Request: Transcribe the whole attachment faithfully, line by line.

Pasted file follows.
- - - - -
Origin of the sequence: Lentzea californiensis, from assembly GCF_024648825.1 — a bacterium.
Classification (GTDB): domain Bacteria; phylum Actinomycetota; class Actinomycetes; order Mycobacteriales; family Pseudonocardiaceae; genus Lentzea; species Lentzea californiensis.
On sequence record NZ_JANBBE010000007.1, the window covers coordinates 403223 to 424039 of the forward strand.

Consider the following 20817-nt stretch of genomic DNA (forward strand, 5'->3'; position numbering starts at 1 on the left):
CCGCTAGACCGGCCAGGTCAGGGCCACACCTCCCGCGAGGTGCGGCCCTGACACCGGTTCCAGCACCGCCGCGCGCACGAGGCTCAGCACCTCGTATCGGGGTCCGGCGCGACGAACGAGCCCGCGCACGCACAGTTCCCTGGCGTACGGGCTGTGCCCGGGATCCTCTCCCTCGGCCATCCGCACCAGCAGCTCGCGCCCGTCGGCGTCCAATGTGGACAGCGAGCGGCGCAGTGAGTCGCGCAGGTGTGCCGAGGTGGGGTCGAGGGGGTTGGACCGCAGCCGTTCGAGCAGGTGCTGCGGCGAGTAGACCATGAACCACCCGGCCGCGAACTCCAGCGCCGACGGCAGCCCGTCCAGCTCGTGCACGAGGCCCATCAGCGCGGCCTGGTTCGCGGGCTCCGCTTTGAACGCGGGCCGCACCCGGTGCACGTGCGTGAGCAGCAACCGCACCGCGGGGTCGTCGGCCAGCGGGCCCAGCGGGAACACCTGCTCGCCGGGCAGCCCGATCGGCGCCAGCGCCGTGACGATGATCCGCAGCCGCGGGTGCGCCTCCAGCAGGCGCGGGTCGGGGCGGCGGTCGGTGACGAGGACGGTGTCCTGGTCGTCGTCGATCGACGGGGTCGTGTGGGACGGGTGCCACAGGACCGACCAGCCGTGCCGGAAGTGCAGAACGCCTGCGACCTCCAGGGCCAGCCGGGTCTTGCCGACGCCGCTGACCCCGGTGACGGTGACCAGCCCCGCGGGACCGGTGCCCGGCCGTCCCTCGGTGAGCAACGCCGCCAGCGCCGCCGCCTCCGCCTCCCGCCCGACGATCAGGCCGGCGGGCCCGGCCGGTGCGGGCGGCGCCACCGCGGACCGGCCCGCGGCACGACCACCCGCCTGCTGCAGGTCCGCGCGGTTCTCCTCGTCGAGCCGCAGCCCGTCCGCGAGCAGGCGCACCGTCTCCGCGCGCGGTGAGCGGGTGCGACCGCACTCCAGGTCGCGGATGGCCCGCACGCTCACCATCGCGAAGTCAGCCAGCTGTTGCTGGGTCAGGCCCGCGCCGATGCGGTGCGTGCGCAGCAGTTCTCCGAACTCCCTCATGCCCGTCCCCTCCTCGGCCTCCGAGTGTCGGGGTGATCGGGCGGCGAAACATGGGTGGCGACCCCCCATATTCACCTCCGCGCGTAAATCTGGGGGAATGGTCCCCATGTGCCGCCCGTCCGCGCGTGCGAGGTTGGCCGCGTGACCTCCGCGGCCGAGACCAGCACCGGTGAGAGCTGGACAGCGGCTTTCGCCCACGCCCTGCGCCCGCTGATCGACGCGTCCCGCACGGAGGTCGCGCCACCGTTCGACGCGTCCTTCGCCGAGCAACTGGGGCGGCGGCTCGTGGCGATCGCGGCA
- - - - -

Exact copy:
Origin of the sequence: Lentzea californiensis, from assembly GCF_024648825.1 — a bacterium.
Classification (GTDB): domain Bacteria; phylum Actinomycetota; class Actinomycetes; order Mycobacteriales; family Pseudonocardiaceae; genus Lentzea; species Lentzea californiensis.
On sequence record NZ_JANBBE010000007.1, the window covers coordinates 403223 to 424039 of the forward strand.

Consider the following 20817-nt stretch of genomic DNA (forward strand, 5'->3'; position numbering starts at 1 on the left):
CCGCTAGACCGGCCAGGTCAGGGCCACACCTCCCGCGAGGTGCGGCCCTGACACCGGTTCCAGCACCGCCGCGCGCACGAGGCTCAGCACCTCGTATCGGGGTCCGGCGCGACGAACGAGCCCGCGCACGCACAGTTCCCTGGCGTACGGGCTGTGCCCGGGATCCTCTCCCTCGGCCATCCGCACCAGCAGCTCGCGCCCGTCGGCGTCCAATGTGGACAGCGAGCGGCGCAGTGAGTCGCGCAGGTGTGCCGAGGTGGGGTCGAGGGGGTTGGACCGCAGCCGTTCGAGCAGGTGCTGCGGCGAGTAGACCATGAACCACCCGGCCGCGAACTCCAGCGCCGACGGCAGCCCGTCCAGCTCGTGCACGAGGCCCATCAGCGCGGCCTGGTTCGCGGGCTCCGCTTTGAACGCGGGCCGCACCCGGTGCACGTGCGTGAGCAGCAACCGCACCGCGGGGTCGTCGGCCAGCGGGCCCAGCGGGAACACCTGCTCGCCGGGCAGCCCGATCGGCGCCAGCGCCGTGACGATGATCCGCAGCCGCGGGTGCGCCTCCAGCAGGCGCGGGTCGGGGCGGCGGTCGGTGACGAGGACGGTGTCCTGGTCGTCGTCGATCGACGGGGTCGTGTGGGACGGGTGCCACAGGACCGACCAGCCGTGCCGGAAGTGCAGAACGCCTGCGACCTCCAGGGCCAGCCGGGTCTTGCCGACGCCGCTGACCCCGGTGACGGTGACCAGCCCCGCGGGACCGGTGCCCGGCCGTCCCTCGGTGAGCAACGCCGCCAGCGCCGCCGCCTCCGCCTCCCGCCCGACGATCAGGCCGGCGGGCCCGGCCGGTGCGGGCGGCGCCACCGCGGACCGGCCCGCGGCACGACCACCCGCCTGCTGCAGGTCCGCGCGGTTCTCCTCGTCGAGCCGCAGCCCGTCCGCGAGCAGGCGCACCGTCTCCGCGCGCGGTGAGCGGGTGCGACCGCACTCCAGGTCGCGGATGGCCCGCACGCTCACCATCGCGAAGTCAGCCAGCTGTTGCTGGGTCAGGCCCGCGCCGATGCGGTGCGTGCGCAGCAGTTCTCCGAACTCCCTCATGCCCGTCCCCTCCTCGGCCTCCGAGTGTCGGGGTGATCGGGCGGCGAAACATGGGTGGCGACCCCCCATATTCACCTCCGCGCGTAAATCTGGGGGAATGGTCCCCATGTGCCGCCCGTCCGCGCGTGCGAGGTTGGCCGCGTGACCTCCGCGGCCGAGACCAGCACCGGTGAGAGCTGGACAGCGGCTTTCGCCCACGCCCTGCGCCCGCTGATCGACGCGTCCCGCACGGAGGTCGCGCCACCGTTCGACGCGTCCTTCGCCGAGCAACTGGGGCGGCGGCTCGTGGCGATCGCGGCA